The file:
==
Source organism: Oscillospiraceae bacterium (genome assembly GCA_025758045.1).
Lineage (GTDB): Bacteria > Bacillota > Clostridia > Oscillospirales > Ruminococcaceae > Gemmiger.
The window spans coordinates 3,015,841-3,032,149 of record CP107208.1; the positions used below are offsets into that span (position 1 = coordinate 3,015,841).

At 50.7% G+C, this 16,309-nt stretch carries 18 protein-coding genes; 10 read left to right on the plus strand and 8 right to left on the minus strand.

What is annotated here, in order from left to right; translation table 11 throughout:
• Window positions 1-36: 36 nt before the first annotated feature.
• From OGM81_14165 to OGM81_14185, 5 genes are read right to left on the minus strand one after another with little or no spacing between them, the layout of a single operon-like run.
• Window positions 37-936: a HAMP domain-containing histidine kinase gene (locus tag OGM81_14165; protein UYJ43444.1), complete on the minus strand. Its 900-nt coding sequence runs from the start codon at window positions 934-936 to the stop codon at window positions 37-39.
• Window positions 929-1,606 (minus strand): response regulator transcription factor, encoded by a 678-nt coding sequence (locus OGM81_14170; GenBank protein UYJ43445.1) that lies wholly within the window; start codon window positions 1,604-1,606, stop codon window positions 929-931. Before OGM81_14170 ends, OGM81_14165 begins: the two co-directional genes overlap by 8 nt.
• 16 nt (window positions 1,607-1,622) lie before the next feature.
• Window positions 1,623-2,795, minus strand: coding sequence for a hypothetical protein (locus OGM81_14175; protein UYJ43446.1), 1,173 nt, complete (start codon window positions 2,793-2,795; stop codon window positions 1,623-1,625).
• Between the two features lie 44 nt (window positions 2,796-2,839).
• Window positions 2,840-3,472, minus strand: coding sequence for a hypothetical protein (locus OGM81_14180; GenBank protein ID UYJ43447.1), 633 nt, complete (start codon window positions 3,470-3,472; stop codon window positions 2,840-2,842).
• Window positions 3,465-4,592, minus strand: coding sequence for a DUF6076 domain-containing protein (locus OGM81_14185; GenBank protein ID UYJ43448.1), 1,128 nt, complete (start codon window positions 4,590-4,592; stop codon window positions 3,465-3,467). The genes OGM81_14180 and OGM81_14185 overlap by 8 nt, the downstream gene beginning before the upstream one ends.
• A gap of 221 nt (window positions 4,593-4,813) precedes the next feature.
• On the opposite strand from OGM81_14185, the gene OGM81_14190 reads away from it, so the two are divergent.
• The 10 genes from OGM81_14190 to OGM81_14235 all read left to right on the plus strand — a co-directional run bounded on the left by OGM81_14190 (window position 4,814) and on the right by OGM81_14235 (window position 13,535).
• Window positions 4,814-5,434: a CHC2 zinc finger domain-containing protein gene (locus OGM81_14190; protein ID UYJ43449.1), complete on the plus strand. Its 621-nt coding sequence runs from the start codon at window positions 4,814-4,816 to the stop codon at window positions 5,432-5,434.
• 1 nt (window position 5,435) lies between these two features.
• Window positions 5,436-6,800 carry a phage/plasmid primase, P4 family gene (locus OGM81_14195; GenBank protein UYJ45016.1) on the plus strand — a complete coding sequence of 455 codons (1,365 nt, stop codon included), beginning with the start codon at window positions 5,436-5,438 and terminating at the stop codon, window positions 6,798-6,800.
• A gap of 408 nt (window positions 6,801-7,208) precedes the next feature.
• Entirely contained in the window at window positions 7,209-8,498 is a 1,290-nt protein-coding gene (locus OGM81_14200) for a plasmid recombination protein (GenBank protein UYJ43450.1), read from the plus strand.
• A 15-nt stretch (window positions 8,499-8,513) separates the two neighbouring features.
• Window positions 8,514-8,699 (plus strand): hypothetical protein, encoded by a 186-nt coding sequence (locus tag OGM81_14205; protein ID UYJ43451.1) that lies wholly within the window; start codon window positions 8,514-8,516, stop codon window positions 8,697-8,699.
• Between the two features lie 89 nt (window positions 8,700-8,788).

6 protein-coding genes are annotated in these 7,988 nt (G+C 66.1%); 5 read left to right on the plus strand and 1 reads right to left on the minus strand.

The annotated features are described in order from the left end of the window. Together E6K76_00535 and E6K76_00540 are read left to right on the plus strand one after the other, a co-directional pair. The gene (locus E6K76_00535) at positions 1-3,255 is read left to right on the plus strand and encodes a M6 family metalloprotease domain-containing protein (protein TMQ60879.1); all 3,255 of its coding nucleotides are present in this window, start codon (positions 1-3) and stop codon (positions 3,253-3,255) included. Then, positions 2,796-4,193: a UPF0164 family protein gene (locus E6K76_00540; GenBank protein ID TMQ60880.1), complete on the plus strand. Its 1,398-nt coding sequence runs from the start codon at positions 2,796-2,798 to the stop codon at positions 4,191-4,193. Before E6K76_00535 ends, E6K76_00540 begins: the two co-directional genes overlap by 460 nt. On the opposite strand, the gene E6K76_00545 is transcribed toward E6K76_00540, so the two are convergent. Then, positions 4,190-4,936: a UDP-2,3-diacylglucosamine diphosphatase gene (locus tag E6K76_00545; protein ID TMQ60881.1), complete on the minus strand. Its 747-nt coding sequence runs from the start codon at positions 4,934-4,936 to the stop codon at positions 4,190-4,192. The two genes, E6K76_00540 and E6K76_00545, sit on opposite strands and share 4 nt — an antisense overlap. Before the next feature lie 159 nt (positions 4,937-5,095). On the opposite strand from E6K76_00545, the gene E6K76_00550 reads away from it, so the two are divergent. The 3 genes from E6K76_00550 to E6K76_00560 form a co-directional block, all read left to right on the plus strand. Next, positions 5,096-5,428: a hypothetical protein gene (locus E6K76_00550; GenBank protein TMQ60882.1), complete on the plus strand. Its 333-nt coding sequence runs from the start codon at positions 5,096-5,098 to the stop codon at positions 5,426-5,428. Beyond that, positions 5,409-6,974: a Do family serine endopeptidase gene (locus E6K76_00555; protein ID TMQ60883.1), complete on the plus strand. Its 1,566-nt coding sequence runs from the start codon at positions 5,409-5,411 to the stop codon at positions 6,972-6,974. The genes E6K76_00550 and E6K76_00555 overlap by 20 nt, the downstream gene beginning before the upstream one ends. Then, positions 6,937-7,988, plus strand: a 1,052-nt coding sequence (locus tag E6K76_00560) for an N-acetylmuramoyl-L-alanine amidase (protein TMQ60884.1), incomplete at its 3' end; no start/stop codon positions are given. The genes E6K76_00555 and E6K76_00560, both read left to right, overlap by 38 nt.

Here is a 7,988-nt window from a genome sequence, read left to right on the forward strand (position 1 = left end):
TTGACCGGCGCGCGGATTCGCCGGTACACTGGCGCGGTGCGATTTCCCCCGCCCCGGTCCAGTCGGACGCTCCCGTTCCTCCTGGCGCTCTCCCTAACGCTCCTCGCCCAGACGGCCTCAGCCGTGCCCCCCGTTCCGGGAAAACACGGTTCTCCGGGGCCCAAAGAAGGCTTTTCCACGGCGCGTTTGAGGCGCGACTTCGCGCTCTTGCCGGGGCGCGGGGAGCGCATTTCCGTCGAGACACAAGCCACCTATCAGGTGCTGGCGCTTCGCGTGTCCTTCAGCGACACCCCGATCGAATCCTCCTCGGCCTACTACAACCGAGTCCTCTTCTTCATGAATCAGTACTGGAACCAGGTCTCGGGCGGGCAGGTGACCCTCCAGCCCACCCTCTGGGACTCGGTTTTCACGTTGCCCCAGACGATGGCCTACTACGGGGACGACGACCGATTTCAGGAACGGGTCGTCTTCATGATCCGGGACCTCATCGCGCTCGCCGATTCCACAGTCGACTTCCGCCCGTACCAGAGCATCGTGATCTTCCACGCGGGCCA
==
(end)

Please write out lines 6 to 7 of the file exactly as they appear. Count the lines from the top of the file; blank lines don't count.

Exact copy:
• Window positions 1-36: 36 nt before the first annotated feature.
• From OGM81_14165 to OGM81_14185, 5 genes are read right to left on the minus strand one after another with little or no spacing between them, the layout of a single operon-like run.